Thursday, August 25, 2011

Gang crime, and crime as a hobby

Is crime really about wealth?

One persistent idea, chiefly advocated by strain theory, is that crime is motivated by the pursuit of wealth or opportunity. That is, a person commits a crime in order to better his life. We may not approve of his methods, but after all, don’t we all want the same thing in the end? And some crimes do involve either increasing the offender’s wealth or his perceived status among peers. Take the example of gangs. The gang some argue offers friendship and, through drug dealing or theft, the potential for riches - riches the member feels are otherwise beyond his ability, due to limited education or unjust discrimination.

However despite its lucrative reputation, the benefits of the drug trade to the average gang member are pitiful even compared to opportunities in poorer neighborhoods. Steven Levitt, one of the authors of Freakonomics, wrote a paper with a sociology graduate student to determine the workings of a large drug operation. The student had received the financial records from a gang he was interviewing in 1989. This gang was one of 100 branches of a drug trading organization. Those at the top, the 20 "bosses", each received a $500,000 annual salary from the total revenue, and the head of each branch received $100,000. However a "foot soldier" would earn only $3.30/hr, or less than minimum wage. This, he jokes, is why drug dealers still live with their moms. Add to this the risk of arrest, and clearly a job at a drive-thru window is both safer and more profitable for most than work in a drug gang.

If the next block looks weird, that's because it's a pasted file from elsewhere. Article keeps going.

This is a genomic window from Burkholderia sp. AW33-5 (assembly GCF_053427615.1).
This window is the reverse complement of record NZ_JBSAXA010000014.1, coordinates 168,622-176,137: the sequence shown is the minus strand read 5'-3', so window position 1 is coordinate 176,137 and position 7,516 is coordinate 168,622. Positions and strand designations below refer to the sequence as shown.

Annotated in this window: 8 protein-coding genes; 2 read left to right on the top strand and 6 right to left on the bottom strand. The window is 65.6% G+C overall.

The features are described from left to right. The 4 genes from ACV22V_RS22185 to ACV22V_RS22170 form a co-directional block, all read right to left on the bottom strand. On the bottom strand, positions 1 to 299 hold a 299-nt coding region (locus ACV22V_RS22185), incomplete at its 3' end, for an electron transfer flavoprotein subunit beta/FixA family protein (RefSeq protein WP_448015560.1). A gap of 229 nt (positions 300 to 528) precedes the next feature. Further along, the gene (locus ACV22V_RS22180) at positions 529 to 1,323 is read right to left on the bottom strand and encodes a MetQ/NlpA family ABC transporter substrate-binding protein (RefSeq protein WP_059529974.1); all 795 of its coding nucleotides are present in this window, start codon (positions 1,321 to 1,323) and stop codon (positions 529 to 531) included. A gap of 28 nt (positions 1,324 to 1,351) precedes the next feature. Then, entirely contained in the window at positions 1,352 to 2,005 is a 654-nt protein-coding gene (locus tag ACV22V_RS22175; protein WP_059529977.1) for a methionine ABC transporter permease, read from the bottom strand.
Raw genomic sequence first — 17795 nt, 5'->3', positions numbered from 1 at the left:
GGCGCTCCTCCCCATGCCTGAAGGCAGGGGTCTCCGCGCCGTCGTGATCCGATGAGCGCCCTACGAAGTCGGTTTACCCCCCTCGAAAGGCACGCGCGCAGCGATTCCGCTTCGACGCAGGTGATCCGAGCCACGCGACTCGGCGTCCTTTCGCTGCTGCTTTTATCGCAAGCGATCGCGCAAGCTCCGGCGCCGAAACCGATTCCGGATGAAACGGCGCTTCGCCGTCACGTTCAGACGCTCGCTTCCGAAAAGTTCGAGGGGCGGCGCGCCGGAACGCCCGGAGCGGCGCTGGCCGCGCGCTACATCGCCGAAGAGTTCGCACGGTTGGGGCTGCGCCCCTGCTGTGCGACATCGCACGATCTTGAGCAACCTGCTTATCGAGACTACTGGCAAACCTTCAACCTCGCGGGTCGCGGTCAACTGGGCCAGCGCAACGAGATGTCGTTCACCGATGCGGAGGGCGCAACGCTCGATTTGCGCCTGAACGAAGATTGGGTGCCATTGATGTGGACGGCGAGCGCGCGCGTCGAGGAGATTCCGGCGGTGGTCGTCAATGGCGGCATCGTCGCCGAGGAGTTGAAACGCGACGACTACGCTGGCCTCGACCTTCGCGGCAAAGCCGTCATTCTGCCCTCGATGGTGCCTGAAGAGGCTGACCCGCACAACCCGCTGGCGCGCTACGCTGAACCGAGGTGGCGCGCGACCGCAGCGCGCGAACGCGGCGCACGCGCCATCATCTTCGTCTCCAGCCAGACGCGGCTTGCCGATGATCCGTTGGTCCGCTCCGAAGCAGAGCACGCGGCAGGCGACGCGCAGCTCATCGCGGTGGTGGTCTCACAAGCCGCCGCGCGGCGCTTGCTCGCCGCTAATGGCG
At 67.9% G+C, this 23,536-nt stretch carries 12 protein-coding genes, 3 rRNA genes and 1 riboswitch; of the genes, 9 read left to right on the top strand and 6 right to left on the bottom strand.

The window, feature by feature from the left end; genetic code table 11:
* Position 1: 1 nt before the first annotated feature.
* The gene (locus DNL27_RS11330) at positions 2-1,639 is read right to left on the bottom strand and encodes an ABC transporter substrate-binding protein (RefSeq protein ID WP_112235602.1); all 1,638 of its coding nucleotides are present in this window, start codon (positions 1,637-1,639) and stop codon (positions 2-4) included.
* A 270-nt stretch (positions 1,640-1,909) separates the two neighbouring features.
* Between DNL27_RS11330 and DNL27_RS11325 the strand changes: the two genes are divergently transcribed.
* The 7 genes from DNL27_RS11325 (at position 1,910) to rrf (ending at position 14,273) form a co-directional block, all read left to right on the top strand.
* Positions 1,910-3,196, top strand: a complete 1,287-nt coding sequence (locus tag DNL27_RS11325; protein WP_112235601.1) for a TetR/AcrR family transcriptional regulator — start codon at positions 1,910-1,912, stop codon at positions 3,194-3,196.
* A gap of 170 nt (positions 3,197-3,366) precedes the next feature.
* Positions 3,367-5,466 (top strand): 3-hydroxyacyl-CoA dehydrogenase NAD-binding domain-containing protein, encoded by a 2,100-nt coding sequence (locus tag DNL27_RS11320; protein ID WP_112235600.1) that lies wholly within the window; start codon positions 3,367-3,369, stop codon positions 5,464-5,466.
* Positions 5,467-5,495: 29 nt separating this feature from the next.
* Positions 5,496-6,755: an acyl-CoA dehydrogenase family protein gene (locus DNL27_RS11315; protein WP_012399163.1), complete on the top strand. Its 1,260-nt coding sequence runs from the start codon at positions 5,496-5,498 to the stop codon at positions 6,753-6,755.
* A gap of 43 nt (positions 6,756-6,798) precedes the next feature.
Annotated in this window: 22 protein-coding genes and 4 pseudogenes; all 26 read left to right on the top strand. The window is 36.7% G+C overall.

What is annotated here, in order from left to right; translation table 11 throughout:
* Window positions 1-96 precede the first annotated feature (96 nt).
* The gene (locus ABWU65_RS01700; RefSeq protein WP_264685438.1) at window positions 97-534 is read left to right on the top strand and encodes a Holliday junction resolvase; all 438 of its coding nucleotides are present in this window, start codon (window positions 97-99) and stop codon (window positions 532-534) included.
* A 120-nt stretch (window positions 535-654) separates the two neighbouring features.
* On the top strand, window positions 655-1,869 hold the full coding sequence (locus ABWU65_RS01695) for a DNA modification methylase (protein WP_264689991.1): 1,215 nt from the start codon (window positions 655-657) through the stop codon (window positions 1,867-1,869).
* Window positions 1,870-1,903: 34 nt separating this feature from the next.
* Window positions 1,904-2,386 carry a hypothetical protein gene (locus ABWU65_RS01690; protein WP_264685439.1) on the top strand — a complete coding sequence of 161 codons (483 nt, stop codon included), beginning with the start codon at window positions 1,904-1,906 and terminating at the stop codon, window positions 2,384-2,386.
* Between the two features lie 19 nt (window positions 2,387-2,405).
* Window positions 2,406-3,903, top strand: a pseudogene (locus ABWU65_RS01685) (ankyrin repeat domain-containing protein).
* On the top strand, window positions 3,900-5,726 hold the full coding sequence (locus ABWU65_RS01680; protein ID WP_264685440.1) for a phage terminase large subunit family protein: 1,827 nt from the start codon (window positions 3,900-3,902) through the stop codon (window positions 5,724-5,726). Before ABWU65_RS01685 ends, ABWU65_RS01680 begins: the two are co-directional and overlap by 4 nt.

Why, then? Because they enjoy it.

Most gang crimes are not aimed at any material gain at all, nor are all gangs involved in the black market. An early study conducted by Albert Cohen in his book Delinquent Boys found that the gang activities observed were instead an exhibition of “gratuitous hostility”.

A group of boys enters a store where each takes a hat, a ball or a light bulb. They then move on to another store where these things are covertly exchanged for like articles. Then they move on to other stores to continue the game indefinitely. They steal a basket of peaches, desultorily munch on a few of them and leave the rest to spoil. They steal clothes they cannot wear and toys they will not use.

In Lower Class Culture as a Generating Milieu of Gang Delinquency, Walter Miller observed that gangs act on certain ideas of "toughness" or "smartness"; entertainment would come at the expense of others either through intimidation, baiting and violence, or swindle. Miller notes the disdain of delinquents for honest work and formal education, the latter being “overtly disvalued and frequently associated with effeminacy”.

Whatever benefits a youth gains from a gang, material prosperity is low on the list. Furthermore, the crime is not a means to obtain benefits; the opportunity to commit crime is a benefit - a benefit enjoyed because of certain attitudes and beliefs not shared by the general population.

Scratching the surface